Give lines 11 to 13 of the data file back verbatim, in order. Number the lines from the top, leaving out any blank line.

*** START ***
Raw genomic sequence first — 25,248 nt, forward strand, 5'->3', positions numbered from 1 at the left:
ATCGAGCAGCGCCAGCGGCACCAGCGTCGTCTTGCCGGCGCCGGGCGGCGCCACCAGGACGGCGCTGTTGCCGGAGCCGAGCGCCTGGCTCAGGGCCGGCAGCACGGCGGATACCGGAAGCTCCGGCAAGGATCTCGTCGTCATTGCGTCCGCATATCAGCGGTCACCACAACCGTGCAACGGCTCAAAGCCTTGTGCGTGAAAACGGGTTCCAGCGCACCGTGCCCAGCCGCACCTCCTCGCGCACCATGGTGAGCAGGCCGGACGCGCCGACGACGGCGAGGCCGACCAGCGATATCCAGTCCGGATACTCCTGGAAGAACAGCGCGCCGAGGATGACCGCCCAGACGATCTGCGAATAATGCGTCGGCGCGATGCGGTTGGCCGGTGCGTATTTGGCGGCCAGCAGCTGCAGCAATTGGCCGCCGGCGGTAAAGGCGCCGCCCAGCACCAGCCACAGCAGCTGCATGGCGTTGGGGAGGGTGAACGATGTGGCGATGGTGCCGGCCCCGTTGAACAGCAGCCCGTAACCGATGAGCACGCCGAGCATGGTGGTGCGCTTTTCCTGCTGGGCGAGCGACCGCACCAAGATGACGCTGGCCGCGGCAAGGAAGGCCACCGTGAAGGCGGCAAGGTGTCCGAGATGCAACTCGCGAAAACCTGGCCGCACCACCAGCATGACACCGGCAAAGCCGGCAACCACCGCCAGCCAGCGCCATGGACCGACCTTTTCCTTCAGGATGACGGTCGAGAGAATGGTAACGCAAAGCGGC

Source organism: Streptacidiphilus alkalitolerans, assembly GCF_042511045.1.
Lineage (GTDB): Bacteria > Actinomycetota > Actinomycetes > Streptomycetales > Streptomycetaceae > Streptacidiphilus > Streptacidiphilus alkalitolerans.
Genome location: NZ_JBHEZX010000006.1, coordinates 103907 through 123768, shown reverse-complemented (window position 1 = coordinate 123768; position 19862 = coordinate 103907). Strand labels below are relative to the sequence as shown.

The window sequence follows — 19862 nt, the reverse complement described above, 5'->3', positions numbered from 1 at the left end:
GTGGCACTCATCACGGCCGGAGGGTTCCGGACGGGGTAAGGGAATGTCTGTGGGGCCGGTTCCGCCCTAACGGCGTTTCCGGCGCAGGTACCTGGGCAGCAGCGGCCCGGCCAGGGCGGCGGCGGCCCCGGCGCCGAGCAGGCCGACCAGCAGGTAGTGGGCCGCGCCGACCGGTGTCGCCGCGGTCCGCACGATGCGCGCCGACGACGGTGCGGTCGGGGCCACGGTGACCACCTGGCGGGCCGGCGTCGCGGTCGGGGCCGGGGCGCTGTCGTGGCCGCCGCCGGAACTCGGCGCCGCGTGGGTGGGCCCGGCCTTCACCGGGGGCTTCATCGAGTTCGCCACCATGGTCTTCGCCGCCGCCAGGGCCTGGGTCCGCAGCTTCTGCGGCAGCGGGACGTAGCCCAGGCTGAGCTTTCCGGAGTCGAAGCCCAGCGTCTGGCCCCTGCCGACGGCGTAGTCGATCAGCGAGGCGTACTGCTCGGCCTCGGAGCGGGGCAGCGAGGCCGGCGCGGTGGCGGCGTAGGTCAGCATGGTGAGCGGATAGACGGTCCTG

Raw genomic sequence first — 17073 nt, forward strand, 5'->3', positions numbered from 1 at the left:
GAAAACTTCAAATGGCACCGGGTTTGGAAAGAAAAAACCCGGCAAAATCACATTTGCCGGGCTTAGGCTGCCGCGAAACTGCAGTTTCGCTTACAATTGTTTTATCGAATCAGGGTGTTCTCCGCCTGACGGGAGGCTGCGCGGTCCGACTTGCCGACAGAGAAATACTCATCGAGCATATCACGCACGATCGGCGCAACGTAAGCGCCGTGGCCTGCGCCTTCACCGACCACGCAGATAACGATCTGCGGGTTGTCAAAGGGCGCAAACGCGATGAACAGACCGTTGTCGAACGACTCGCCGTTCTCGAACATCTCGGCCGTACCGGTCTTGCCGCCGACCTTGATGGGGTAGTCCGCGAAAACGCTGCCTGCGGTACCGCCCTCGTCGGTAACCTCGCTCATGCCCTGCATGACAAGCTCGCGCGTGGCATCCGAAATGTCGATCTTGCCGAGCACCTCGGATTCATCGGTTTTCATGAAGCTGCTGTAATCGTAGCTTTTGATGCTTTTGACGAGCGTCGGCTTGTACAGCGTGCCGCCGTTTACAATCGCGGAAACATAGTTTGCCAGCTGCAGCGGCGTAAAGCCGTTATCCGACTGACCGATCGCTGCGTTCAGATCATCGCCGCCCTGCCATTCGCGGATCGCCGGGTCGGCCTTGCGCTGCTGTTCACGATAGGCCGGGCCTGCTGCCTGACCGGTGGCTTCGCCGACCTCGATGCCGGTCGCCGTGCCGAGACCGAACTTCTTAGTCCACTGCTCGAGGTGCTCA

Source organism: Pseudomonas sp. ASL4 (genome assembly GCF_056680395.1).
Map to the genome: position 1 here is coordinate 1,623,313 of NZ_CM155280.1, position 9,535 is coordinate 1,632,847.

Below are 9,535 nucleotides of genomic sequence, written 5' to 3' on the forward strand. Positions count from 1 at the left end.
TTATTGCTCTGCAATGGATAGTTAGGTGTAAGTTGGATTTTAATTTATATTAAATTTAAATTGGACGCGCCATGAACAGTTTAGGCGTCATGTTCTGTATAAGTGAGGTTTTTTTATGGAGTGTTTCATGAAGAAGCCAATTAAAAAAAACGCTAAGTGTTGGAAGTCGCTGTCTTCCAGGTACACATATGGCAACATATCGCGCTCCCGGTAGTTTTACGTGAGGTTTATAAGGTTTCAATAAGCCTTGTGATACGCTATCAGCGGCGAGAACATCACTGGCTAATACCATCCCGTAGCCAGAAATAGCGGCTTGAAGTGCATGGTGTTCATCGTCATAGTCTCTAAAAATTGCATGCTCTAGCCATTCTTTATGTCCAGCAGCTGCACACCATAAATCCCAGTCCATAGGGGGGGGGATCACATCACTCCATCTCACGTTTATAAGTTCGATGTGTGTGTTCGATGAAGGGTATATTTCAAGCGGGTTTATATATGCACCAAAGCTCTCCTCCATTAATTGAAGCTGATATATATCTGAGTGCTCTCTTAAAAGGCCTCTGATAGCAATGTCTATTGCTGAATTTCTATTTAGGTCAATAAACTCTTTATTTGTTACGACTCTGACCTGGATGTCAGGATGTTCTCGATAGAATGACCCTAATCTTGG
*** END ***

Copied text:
Map to the genome: position 1 here is coordinate 1,623,313 of NZ_CM155280.1, position 9,535 is coordinate 1,632,847.

Below are 9,535 nucleotides of genomic sequence, written 5' to 3' on the forward strand. Positions count from 1 at the left end.
TTATTGCTCTGCAATGGATAGTTAGGTGTAAGTTGGATTTTAATTTATATTAAATTTAAATTGGACGCGCCATGAACAGTTTAGGCGTCATGTTCTGTATAAGTGAGGTTTTTTTATGGAGTGTTTCATGAAGAAGCCAATTAAAAAAAACGCTAAGTGTTGGAAGTCGCTGTCTTCCAGGTACACATATGGCAACATATCGCGCTCCCGGTAGTTTTACGTGAGGTTTATAAGGTTTCAATAAGCCTTGTGATACGCTATCAGCGGCGAGAACATCACTGGCTAATACCATCCCGTAGCCAGAAATAGCGGCTTGAAGTGCATGGTGTTCATCGTCATAGTCTCTAAAAATTGCATGCTCTAGCCATTCTTTATGTCCAGCAGCTGCACACCATAAATCCCAGTCCATAGGGGGGGGGATCACATCACTCCATCTCACGTTTATAAGTTCGATGTGTGTGTTCGATGAAGGGTATATTTCAAGCGGGTTTATATATGCACCAAAGCTCTCCTCCATTAATTGAAGCTGATATATATCTGAGTGCTCTCTTAAAAGGCCTCTGATAGCAATGTCTATTGCTGAATTTCTATTTAGGTCAATAAACTCTTTATTTGTTACGACTCTGACCTGGATGTCAGGATGTTCTCGATAGAATGACCCTAATCTTGG